Sarah Ngamau, 38

Managing Director

CREADEV
My Story,

Business builder

Sarah first ventured into the world of finance when she was about eight years old.

It all began with her convincing her friends to save some coins, buy snacks before closing day and then sell them to their fellow pupils at a profit.

Fast forward three decades later and the entrepreneurial spirit has led her deep into the world of venture capital, where she is now MD of CREADEV.

The firm makes investments in businesses to the tune of Sh103 million to Sh1.03 billion and also offers professional support.

"“I had the ambition and my eye on the prize. Do not do a role just for the paycheck. It has to be something that drives you,""

“What drives me is to be part of the story of supporting and building African businesses to become the next worldwide champions,” she says. She started off in the industry 12 years ago when it was much smaller and with fewer players.

However, the impact that the investments had in enterprises was huge and that hooked her.

“From a young age, I always had an interest in investment. I studied education with economics and accounting before getting a Master’s in strategic management,” she says.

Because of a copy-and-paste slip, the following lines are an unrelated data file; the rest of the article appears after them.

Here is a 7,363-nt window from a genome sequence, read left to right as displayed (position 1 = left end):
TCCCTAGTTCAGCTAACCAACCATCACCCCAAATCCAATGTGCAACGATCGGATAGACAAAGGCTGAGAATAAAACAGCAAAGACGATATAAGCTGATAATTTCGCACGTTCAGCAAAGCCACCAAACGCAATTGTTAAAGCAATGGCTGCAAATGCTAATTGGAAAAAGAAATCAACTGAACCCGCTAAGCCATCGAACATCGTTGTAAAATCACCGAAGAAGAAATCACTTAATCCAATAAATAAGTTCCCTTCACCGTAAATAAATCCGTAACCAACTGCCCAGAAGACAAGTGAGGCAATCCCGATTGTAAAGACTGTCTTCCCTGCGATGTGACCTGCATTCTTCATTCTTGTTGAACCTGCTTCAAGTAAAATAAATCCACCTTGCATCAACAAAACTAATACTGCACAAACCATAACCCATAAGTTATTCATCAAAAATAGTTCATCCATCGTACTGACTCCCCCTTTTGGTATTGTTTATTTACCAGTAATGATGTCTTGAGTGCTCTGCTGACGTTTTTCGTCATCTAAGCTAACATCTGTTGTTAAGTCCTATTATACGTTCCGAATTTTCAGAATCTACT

This started her off in her career as an investment analyst, to investment manager and junior partner at TBL Mirror Fund — which has invested in Cellulant and Highlands among other firms.

She then landed a job as a vice president of Kuramo Capital Management, expanding her scope to sub-Saharan Africa, investing in not only upcoming businesses but also listed and other private equity firms such as Helios.

“It was about putting our money where our mouth was. We have been supporting local entrepreneurs,” she says.

Sarah sees investment as a means to grow people and economies.

“Africa needs meaningful capital that I represent in terms of the companies that I work with that are able to catalyse and propel the growth of businesses.

“Those are the things that drive economies,” she says.

Though the world of finance and investment has been evolving, Sarah notes that the boardrooms still have very few young people and women.

“There are not as many women at partner level,” she laments.

According to her, there are no shortcuts to grow in the industry. One must put in the time, focus and understand the entire cycle to be an expert in any field.

“I had the ambition and my eye on the prize. Do not do a role just for the paycheck. It has to be something that drives you,” she says.

Besides her work at CREADEV, Sarah is also an adjunct faculty member at the Strathmore School of Business in Nairobi, a singer and all-round lover of visual and performing arts.

–Doreen Wainainah